Ultimate magazine theme for WordPress.

Maritime Academy of Nigeria builds manpower capacity for Marine &Blue Economy

*…Begins Entrepreneurship Centre

The Maritime Academy of Nigeria, Oron, Akwa Ibom, is transforming the manpower development space for the Marine and Blue Economy in Nigeria and beyond.

The Academy recently concluded training on IMO Model Course 6.09 for Instructors from JABEEB Consult Ltd., AvantGuard Security Solution, Marojion Marine and Maritech Academy, who all came from across the country to upgrade and sharpen their teaching skills.

 Crew practicing ditching at the Maritime Academy of Nigeria

The Academy has also become remarkable for welcoming collaborations with other maritime institutions that may have the need of utilising the institution’s state-of-the-art training facilities to boost the learning experiences of their workforce.

Speaking about the initiative of training even instructors of other Maritime Training Institutions, Rector of the Academy, Commodore Duja Effedua (Rtd.), said that the Academy is fulfilled to support good foundations for maritime training for the benefit of the country, which certainly comes as first interest.

“For the sake of national development of our maritime operations, we are open to discussions with similar institutions that may wish to take advantage of our equipment to improve on their training at discounted rate,” the Rector said.

Students of the Maritime University, Okerenkoko, Delta State, on training at the Maritime Academy of Nigeria, Oron, Akwa Ibom.

The two-week train-the-trainer programme, which graduated  about thirteen participants, was designed to facilitate  delivery of training in the competence  standards as required by the International Maritime Organisation (IMO), for Standards of Training, Certification and Watchkeeping for Seafarers 1978, as amended, including 2010 Manila Amendments.

Sharing his experience, the Managing Director of JABEEB Consult Ltd., Engr. Augustine Juweto, who expressed his admiration for the Academy’s advantageous learning environment, comparing it with what obtains abroad, said, “Years back when I came here for some courses, the facilities were moribund. Now I can comfortably say that there is one hundred per cent transformation of all the facilities, the environment is serene and conducive to learning. This is comparable to what is applicable outside this country. The Rector has done wonderfully and I want to really commend his efforts,” he said.

To the credit of the Academy also, is its training of up to forty participants from allied nations, owing to the quality of its Faculty and infrastructure for maritime education development.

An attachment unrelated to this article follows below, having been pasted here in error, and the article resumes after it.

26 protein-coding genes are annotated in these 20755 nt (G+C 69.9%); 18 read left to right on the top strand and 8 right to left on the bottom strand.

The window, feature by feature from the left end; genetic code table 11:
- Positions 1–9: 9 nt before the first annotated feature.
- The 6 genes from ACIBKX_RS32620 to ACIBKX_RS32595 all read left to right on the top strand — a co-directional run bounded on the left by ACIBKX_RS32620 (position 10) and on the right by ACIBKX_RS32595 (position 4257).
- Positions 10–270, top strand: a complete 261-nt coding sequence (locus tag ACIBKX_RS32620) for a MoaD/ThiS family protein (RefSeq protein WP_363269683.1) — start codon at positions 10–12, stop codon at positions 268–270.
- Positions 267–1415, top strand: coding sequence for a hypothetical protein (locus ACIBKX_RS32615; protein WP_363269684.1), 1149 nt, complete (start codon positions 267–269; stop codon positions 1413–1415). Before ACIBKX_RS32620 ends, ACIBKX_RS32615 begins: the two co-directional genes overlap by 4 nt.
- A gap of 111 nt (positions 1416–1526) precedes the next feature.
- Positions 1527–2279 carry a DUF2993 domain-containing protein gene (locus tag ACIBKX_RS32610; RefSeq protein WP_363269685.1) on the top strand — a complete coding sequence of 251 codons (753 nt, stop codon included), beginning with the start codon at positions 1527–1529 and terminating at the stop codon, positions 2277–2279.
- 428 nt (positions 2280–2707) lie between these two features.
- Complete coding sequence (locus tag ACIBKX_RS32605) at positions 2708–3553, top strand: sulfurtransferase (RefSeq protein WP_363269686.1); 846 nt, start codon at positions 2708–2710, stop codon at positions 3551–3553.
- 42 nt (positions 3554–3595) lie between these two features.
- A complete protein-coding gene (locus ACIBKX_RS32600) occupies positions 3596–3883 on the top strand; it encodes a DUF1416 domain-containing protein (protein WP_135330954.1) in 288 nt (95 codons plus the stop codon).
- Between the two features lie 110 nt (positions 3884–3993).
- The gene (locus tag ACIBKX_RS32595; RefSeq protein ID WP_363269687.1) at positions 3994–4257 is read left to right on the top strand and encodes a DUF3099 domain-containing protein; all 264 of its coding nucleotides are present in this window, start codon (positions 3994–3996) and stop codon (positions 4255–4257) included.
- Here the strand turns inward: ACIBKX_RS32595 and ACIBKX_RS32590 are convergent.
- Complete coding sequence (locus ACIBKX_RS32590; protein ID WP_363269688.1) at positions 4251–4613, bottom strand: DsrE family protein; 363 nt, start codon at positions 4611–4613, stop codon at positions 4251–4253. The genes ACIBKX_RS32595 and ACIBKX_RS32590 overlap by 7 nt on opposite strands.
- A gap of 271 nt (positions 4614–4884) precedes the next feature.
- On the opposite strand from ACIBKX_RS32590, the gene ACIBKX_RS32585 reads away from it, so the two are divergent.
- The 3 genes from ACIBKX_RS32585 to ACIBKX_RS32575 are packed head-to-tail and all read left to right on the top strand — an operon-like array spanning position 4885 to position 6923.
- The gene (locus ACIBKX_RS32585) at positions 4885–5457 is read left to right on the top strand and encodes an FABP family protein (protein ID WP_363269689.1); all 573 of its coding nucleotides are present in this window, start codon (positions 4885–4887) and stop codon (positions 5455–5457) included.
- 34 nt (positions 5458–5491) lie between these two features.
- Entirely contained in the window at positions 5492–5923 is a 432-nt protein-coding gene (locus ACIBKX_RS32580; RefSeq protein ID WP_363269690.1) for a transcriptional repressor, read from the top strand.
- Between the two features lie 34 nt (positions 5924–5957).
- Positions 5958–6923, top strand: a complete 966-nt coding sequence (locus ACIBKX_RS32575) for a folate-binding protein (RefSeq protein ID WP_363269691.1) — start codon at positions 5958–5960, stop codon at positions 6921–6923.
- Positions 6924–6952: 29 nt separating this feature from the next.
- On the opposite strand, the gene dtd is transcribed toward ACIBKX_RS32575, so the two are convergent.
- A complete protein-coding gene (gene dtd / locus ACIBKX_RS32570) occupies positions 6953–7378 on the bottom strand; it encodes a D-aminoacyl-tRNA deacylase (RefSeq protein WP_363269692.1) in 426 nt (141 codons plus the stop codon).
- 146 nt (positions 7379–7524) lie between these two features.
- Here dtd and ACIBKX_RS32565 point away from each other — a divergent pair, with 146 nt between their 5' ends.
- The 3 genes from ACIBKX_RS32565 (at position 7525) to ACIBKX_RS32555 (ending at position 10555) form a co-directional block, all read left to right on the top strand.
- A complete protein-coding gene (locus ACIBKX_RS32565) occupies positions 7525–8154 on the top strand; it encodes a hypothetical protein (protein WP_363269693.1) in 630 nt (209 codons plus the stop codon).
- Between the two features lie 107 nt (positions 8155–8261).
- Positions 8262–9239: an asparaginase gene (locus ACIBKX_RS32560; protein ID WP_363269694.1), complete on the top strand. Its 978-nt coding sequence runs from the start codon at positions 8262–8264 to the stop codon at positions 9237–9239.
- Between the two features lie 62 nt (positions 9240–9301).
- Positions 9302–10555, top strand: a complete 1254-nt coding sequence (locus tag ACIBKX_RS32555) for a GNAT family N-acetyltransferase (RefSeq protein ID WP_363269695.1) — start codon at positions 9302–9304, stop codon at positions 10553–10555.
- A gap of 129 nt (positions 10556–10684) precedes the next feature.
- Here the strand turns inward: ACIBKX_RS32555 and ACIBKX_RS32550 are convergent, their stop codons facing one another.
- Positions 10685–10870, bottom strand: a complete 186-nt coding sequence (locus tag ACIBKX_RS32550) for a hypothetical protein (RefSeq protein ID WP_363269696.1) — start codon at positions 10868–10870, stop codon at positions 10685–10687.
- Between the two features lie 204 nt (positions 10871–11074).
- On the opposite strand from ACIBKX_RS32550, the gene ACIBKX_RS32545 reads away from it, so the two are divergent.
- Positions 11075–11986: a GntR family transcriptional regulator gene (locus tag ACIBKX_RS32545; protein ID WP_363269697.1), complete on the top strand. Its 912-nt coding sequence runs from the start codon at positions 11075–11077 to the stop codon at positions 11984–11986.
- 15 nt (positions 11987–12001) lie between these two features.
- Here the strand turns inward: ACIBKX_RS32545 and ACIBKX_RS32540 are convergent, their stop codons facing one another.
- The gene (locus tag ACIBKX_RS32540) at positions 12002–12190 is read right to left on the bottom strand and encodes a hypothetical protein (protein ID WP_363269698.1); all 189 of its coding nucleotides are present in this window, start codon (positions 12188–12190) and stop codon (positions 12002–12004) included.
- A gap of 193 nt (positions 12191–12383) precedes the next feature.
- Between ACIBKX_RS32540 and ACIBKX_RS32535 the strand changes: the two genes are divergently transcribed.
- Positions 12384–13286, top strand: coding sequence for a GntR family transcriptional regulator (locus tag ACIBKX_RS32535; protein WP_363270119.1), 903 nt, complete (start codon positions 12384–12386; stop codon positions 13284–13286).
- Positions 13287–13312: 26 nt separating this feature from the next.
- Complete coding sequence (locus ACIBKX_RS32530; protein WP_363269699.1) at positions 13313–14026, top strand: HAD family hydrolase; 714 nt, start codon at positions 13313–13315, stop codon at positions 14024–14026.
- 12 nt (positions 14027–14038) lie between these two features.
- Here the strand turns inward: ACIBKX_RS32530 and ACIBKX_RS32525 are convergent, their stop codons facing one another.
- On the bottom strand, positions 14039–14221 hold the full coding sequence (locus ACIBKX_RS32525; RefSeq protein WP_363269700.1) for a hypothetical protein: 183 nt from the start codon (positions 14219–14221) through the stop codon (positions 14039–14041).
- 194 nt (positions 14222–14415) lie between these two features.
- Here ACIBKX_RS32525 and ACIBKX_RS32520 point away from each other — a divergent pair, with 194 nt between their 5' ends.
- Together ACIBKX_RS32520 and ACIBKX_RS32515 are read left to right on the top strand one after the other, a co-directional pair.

It would also be recalled that the Academy recently introduced a training and Entrepreneurship Centre for skill acquisition on outboard engine maintenance and repairs for boats engaging in inland waterways transport operations.

According to the Rector, it is to give opportunity to those who may not be qualified to come in for cadetship training. He said this would enable such people come and learn the skill, build self-efficacy  and be able to begin a business in that sub-sector of the marine and blue economy.

The cadets watch fire drill at the Fire Bay.

He added that the essence of contributing manpower capacity to the Marine &Blue Economy is to ensure that the provision rubs off on all along the value chain of marine operations, including those in the local operations of water transportation and fishing.

“We are putting to good use the advantage of the training facilities that we have, because no other institution of maritime training has what we have as of now, considering the simulators and others things, among the Maritime Training Institutes (MTIs). So, we are doing everything possible to ensure that we build capacity to empower the Blue Economy.

“Apart from that, we are re-engineering the system; bringing more people on board. It is not only those who have the requisite qualifications to become cadets. We have set up the Entrepreneurship Directorate, which would catch those who don’t have even have school certificate, but can contribute to the Blue Economy. For example, the Boatyard, which we are organizing would be a Centre where we would train people to build and maintain outboard engine and some engines onboard ships.

Underwater escape training at the Maritime Academy of Nigeria, Oron Akwa Ibom.

“So, these mechanicians can be trained and that can take more people off the streets and power the Blue Economy by repairing the machineries which seafarers use to project the Blue economy plying their trade. For these set of people, they are trained for up to three months so that they can be certificated and would be able to work on their own.

“We know that the Blue Economy extends to the rivers, not just to the oceans. If the man is able to go to places where they use river transportation, he could set up a tent for himself and be repairing outboard  engines for these who work with the power boats, and that can give him income as he plays in a vital aspect of the Blue Economy,” Effedua said.

The Rector also disclosed that the Academy has further given a boost to its Faculty, as it ensures to maintain global standard for quality maritime education delivery.

His words: “We have also added two professionals to our teaching crew. We are expecting more hands both locally and internationally, because as an internationally school, known worldwide, we have to project that image with our professionals and in the seafarers we train. The beauty of it is that, these professionals applied on their own having seen what we have here. More professionals are coming and we are glad to have our Faculty of lecturers grow steadily.”

The Academy has also granted training opportunity to Bricks Mursten Mattoni, Nigerian Maritime University, Okerenkoko in Delta State, and several others.

Leave A Reply

Your email address will not be published.